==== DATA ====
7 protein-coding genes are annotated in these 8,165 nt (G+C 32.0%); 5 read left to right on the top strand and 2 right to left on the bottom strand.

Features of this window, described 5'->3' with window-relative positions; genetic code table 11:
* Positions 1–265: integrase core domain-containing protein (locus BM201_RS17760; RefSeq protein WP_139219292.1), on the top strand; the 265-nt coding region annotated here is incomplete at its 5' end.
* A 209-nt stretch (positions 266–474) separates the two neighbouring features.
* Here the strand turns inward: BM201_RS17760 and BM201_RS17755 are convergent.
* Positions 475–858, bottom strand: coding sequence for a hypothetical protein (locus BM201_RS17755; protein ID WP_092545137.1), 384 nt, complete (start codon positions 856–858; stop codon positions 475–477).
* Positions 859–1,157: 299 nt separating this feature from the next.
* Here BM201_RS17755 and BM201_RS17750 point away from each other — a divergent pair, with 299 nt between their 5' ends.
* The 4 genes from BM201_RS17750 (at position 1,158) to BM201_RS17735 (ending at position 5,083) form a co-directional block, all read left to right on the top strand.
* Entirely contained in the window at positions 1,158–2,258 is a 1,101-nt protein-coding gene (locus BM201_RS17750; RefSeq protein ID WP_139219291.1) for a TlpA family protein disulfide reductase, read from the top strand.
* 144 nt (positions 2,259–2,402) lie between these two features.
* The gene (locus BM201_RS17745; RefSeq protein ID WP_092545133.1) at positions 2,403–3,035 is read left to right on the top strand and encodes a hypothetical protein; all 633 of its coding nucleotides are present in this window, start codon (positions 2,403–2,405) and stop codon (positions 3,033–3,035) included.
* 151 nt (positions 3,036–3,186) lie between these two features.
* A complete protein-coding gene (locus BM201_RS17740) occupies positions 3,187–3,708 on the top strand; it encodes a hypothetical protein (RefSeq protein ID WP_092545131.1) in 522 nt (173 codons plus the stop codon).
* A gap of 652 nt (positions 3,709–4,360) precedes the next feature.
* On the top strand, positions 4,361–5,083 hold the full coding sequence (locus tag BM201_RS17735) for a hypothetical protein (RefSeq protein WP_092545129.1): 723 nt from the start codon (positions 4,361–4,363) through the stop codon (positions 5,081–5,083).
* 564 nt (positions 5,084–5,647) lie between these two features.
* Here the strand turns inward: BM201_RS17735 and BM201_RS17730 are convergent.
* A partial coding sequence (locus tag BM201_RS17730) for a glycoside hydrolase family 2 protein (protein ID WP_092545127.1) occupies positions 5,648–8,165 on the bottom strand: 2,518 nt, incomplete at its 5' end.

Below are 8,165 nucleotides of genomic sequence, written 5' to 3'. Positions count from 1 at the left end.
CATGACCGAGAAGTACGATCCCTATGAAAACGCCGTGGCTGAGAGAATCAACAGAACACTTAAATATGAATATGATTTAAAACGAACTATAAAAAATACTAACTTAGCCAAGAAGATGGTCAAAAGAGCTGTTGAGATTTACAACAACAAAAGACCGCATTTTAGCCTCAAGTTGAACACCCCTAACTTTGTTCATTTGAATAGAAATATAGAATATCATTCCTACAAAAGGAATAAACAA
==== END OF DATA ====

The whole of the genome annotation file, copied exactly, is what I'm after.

7 protein-coding genes are annotated in these 8,165 nt (G+C 32.0%); 5 read left to right on the top strand and 2 right to left on the bottom strand.

Features of this window, described 5'->3' with window-relative positions; genetic code table 11:
* Positions 1–265: integrase core domain-containing protein (locus BM201_RS17760; RefSeq protein WP_139219292.1), on the top strand; the 265-nt coding region annotated here is incomplete at its 5' end.
* A 209-nt stretch (positions 266–474) separates the two neighbouring features.
* Here the strand turns inward: BM201_RS17760 and BM201_RS17755 are convergent.
* Positions 475–858, bottom strand: coding sequence for a hypothetical protein (locus BM201_RS17755; protein ID WP_092545137.1), 384 nt, complete (start codon positions 856–858; stop codon positions 475–477).
* Positions 859–1,157: 299 nt separating this feature from the next.
* Here BM201_RS17755 and BM201_RS17750 point away from each other — a divergent pair, with 299 nt between their 5' ends.
* The 4 genes from BM201_RS17750 (at position 1,158) to BM201_RS17735 (ending at position 5,083) form a co-directional block, all read left to right on the top strand.
* Entirely contained in the window at positions 1,158–2,258 is a 1,101-nt protein-coding gene (locus BM201_RS17750; RefSeq protein ID WP_139219291.1) for a TlpA family protein disulfide reductase, read from the top strand.
* 144 nt (positions 2,259–2,402) lie between these two features.
* The gene (locus BM201_RS17745; RefSeq protein ID WP_092545133.1) at positions 2,403–3,035 is read left to right on the top strand and encodes a hypothetical protein; all 633 of its coding nucleotides are present in this window, start codon (positions 2,403–2,405) and stop codon (positions 3,033–3,035) included.
* 151 nt (positions 3,036–3,186) lie between these two features.
* A complete protein-coding gene (locus BM201_RS17740) occupies positions 3,187–3,708 on the top strand; it encodes a hypothetical protein (RefSeq protein ID WP_092545131.1) in 522 nt (173 codons plus the stop codon).
* A gap of 652 nt (positions 3,709–4,360) precedes the next feature.
* On the top strand, positions 4,361–5,083 hold the full coding sequence (locus tag BM201_RS17735) for a hypothetical protein (RefSeq protein WP_092545129.1): 723 nt from the start codon (positions 4,361–4,363) through the stop codon (positions 5,081–5,083).
* 564 nt (positions 5,084–5,647) lie between these two features.
* Here the strand turns inward: BM201_RS17735 and BM201_RS17730 are convergent.
* A partial coding sequence (locus tag BM201_RS17730) for a glycoside hydrolase family 2 protein (protein ID WP_092545127.1) occupies positions 5,648–8,165 on the bottom strand: 2,518 nt, incomplete at its 5' end.

Below are 8,165 nucleotides of genomic sequence, written 5' to 3'. Positions count from 1 at the left end.
CATGACCGAGAAGTACGATCCCTATGAAAACGCCGTGGCTGAGAGAATCAACAGAACACTTAAATATGAATATGATTTAAAACGAACTATAAAAAATACTAACTTAGCCAAGAAGATGGTCAAAAGAGCTGTTGAGATTTACAACAACAAAAGACCGCATTTTAGCCTCAAGTTGAACACCCCTAACTTTGTTCATTTGAATAGAAATATAGAATATCATTCCTACAAAAGGAATAAACAA